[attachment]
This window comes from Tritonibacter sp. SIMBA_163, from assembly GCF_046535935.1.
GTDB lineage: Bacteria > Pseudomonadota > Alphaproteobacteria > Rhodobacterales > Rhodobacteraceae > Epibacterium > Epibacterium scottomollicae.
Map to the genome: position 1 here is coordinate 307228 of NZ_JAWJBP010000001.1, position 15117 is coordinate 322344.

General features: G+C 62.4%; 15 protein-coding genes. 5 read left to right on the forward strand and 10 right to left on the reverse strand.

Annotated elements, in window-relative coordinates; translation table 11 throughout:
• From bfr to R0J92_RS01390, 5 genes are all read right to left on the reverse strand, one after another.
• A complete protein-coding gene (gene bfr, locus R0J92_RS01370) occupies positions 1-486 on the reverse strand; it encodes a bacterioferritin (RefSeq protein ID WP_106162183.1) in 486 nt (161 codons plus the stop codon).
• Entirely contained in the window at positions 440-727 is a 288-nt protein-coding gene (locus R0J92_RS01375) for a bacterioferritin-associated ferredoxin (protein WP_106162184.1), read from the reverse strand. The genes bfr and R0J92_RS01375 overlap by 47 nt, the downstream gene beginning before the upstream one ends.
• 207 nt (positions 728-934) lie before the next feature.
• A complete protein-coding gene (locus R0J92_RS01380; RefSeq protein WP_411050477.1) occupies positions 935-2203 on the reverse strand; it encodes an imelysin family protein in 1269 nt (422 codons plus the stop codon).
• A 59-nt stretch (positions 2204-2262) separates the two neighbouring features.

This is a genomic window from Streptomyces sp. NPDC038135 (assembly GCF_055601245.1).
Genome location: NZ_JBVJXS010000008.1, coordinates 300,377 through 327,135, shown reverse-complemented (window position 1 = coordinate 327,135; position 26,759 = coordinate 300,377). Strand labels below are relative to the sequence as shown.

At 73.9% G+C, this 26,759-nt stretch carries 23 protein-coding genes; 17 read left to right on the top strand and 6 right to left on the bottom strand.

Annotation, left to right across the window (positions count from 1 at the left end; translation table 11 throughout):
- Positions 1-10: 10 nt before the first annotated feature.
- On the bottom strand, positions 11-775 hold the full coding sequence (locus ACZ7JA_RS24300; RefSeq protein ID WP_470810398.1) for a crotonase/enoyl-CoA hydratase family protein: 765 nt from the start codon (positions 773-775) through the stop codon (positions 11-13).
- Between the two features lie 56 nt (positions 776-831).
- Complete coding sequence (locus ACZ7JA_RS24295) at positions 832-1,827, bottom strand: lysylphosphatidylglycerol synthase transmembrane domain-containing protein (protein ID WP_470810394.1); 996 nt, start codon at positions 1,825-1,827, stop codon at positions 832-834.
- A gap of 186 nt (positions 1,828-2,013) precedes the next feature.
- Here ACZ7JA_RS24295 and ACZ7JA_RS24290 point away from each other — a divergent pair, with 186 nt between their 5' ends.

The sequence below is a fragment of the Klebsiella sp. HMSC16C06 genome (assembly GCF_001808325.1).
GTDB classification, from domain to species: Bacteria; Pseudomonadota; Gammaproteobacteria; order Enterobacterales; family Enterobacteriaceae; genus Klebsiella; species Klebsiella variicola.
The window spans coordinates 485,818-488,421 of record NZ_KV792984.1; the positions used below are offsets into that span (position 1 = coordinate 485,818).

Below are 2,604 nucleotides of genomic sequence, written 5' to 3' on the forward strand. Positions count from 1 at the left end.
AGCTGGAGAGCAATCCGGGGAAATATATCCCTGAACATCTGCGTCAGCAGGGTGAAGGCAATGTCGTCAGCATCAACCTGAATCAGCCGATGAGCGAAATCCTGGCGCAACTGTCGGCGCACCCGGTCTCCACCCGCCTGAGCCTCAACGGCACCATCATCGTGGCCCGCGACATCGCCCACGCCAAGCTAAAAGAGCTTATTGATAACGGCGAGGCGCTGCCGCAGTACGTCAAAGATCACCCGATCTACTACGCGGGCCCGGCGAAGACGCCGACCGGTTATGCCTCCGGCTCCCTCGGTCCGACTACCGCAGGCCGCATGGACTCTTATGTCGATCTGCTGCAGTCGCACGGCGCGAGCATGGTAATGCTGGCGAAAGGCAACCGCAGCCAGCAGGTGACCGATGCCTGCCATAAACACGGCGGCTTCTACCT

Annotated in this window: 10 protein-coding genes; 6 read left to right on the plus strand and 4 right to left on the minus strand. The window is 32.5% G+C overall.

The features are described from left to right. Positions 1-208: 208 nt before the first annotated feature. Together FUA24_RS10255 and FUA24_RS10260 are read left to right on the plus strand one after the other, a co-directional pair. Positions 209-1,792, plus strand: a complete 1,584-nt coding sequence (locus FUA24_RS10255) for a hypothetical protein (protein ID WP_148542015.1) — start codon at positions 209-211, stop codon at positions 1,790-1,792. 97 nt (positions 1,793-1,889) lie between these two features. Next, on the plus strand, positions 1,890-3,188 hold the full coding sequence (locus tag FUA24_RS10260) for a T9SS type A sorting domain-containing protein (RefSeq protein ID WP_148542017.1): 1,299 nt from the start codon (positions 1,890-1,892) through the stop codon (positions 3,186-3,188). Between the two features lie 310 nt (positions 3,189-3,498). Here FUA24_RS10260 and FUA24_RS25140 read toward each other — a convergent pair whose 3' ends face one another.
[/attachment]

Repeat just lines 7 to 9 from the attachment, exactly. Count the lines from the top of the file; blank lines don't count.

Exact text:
• A complete protein-coding gene (gene bfr, locus R0J92_RS01370) occupies positions 1-486 on the reverse strand; it encodes a bacterioferritin (RefSeq protein ID WP_106162183.1) in 486 nt (161 codons plus the stop codon).
• Entirely contained in the window at positions 440-727 is a 288-nt protein-coding gene (locus R0J92_RS01375) for a bacterioferritin-associated ferredoxin (protein WP_106162184.1), read from the reverse strand. The genes bfr and R0J92_RS01375 overlap by 47 nt, the downstream gene beginning before the upstream one ends.
• 207 nt (positions 728-934) lie before the next feature.